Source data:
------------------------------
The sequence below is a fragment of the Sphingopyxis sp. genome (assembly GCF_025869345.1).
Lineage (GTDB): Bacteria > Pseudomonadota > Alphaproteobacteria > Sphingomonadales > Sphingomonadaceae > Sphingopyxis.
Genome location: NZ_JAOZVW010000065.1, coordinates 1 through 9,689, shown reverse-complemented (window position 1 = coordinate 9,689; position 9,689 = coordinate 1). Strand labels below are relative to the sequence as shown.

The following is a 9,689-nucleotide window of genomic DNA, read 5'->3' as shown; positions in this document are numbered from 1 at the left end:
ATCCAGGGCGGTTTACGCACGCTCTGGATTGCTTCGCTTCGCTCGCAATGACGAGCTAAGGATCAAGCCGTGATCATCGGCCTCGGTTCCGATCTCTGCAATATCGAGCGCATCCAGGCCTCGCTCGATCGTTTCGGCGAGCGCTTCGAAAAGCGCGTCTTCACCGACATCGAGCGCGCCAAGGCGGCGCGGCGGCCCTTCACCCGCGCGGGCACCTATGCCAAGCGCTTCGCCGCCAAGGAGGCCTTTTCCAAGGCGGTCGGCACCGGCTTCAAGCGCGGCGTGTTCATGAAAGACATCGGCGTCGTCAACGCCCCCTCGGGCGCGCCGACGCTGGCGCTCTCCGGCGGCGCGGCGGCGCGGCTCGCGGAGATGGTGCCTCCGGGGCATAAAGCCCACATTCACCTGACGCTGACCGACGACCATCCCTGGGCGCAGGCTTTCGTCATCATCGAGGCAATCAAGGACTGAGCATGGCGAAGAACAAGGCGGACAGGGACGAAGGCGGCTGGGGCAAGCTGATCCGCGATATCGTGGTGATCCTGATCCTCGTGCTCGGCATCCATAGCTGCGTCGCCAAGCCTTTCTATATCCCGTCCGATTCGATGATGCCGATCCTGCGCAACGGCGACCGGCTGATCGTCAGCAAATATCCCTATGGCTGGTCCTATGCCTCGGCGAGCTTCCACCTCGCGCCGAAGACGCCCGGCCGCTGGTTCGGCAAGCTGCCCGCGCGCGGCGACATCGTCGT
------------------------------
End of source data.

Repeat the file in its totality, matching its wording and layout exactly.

The sequence below is a fragment of the Sphingopyxis sp. genome (assembly GCF_025869345.1).
Lineage (GTDB): Bacteria > Pseudomonadota > Alphaproteobacteria > Sphingomonadales > Sphingomonadaceae > Sphingopyxis.
Genome location: NZ_JAOZVW010000065.1, coordinates 1 through 9,689, shown reverse-complemented (window position 1 = coordinate 9,689; position 9,689 = coordinate 1). Strand labels below are relative to the sequence as shown.

The following is a 9,689-nucleotide window of genomic DNA, read 5'->3' as shown; positions in this document are numbered from 1 at the left end:
ATCCAGGGCGGTTTACGCACGCTCTGGATTGCTTCGCTTCGCTCGCAATGACGAGCTAAGGATCAAGCCGTGATCATCGGCCTCGGTTCCGATCTCTGCAATATCGAGCGCATCCAGGCCTCGCTCGATCGTTTCGGCGAGCGCTTCGAAAAGCGCGTCTTCACCGACATCGAGCGCGCCAAGGCGGCGCGGCGGCCCTTCACCCGCGCGGGCACCTATGCCAAGCGCTTCGCCGCCAAGGAGGCCTTTTCCAAGGCGGTCGGCACCGGCTTCAAGCGCGGCGTGTTCATGAAAGACATCGGCGTCGTCAACGCCCCCTCGGGCGCGCCGACGCTGGCGCTCTCCGGCGGCGCGGCGGCGCGGCTCGCGGAGATGGTGCCTCCGGGGCATAAAGCCCACATTCACCTGACGCTGACCGACGACCATCCCTGGGCGCAGGCTTTCGTCATCATCGAGGCAATCAAGGACTGAGCATGGCGAAGAACAAGGCGGACAGGGACGAAGGCGGCTGGGGCAAGCTGATCCGCGATATCGTGGTGATCCTGATCCTCGTGCTCGGCATCCATAGCTGCGTCGCCAAGCCTTTCTATATCCCGTCCGATTCGATGATGCCGATCCTGCGCAACGGCGACCGGCTGATCGTCAGCAAATATCCCTATGGCTGGTCCTATGCCTCGGCGAGCTTCCACCTCGCGCCGAAGACGCCCGGCCGCTGGTTCGGCAAGCTGCCCGCGCGCGGCGACATCGTCGT